6. High risk of rolling due to steep cliffs, loose sandy terrain, steep hills. Traction limited.
  7. High risk of rolling due to steeper hills, very narrow cliff-side trails.
  8. Very high risk of rolling due to extremely narrow trails at edge of a cliff.
  9. Likely rollover with any highly lifted vehicle. Considerable off-camber in multiple directions.
  10. Extreme off-camber requiring external help to stabilize vehicle.

NOTES:

  1. Each successive category may include components of any level preceding it.

Sample Ratings

NAME VEHICLE DIFFICULTY DANGER NOTES
Rubicon 4 8 6 Steep slabs, rocks & off-camber
Fordyce 4 8 7 Water-crossing can be very deep
Dusy/Ershim 4 8 4  
Swamp Lake 4 9 8  
Hollister Hills SVRA 2 4 4 Steep climbs in loose silt, cliffs along edges of many trails
Mini-Rubicon (HHSVRA) 6 6 3 High-clearance vehicles only
Snake Lake 3 5 3  
Blue Lakes 2 4 3  
Pismo Beach 2 3 8 Steep slopes, vertical walls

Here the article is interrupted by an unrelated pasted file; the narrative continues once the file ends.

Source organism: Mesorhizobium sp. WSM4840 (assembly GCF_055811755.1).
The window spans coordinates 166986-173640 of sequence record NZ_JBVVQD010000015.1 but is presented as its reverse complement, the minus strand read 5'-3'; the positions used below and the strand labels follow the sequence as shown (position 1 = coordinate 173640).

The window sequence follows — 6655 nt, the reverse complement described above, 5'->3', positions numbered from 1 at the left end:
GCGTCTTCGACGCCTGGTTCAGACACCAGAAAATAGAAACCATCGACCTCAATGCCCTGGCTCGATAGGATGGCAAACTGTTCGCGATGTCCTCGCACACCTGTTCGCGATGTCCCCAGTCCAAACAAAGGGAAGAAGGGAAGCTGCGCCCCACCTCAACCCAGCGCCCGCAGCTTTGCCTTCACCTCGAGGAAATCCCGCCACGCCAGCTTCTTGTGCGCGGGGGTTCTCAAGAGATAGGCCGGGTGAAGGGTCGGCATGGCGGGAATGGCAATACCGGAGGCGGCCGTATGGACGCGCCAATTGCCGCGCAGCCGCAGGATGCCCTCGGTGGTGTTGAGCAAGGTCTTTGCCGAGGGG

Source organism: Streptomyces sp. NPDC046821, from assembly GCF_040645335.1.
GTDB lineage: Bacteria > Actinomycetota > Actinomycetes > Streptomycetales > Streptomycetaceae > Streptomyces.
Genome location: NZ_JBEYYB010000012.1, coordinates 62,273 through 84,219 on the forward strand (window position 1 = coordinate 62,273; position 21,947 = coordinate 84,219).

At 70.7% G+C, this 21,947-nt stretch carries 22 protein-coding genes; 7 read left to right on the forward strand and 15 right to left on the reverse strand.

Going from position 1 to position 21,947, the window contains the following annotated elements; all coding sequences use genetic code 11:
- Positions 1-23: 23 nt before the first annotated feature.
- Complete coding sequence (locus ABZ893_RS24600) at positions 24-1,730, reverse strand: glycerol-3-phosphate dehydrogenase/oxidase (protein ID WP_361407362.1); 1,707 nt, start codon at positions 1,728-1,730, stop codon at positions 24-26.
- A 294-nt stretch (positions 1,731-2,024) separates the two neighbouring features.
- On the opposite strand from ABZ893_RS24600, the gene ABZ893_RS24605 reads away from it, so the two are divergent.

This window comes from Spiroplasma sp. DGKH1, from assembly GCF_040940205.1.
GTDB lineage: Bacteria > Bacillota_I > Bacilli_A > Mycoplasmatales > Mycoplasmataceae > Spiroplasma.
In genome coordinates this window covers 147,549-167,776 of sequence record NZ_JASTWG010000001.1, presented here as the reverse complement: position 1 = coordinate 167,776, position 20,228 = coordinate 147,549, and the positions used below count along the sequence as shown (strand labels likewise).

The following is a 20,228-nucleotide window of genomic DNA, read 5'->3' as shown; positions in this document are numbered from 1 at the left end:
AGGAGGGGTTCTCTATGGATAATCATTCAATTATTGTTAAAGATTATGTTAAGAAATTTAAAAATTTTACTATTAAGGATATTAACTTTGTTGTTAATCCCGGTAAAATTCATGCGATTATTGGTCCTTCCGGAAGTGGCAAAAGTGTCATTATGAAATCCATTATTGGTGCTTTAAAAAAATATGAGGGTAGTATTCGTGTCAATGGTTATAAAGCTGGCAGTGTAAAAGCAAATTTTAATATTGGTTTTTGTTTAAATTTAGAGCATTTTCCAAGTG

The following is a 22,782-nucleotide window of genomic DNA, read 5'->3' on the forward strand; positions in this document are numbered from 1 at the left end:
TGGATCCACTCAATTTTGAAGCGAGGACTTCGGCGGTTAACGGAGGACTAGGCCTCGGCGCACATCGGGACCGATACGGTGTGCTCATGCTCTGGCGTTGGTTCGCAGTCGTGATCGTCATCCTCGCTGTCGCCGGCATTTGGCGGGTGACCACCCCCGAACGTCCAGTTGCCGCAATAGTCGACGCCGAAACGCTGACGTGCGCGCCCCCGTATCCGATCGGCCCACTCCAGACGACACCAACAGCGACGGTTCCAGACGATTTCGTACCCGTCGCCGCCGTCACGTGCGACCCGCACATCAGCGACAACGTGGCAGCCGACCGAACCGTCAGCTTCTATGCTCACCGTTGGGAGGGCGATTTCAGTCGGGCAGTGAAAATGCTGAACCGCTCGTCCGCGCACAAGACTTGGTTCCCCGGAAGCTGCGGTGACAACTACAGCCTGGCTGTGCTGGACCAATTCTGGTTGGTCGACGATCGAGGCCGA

Bald Mountain 2 4 3 Some granite stair steps
Frank Raines 2 3 4 Off-camber areas, loose sandy soil
Deer Valley 2 4 4 One steep climb in loose silt/rocks
Brewer Lake 2 3 2  
Barrett Lake 4 8 6  
Suprise Canyon 6 10 8 Slick wet waterfalls
Clear Creek 2 4 3 Loose sand/silt

Copyright 1995, 1996, 1997, 1998, Randy Bynum, Dave Rumzie, Kelly Swanson. All rights reserved.

Copyright statement. This document is a Copyrighted publication. No commercial uses are allowed without the written permission which of one or more of the authors. This document may be shared for the good of the sport of 4 wheeling providing that the document is kept in its full and original form including this Copyright notice. The authors have made this document available as a free service to the 4 wheel drive community without any assumption of liability. Any trail rating value can change from time to time based on use and weather conditions. The authors have no control over trail conditions or the condition of any vehicle. No assessment of driver ability is included nor implied in this document. The entire rating system can only be used as a guideline. It can not be used as a single determining factor as to the ability of any driver to safely negotiate any single vehicle through a given trail. The authors reserve the right to make changes to this document without notice or warning.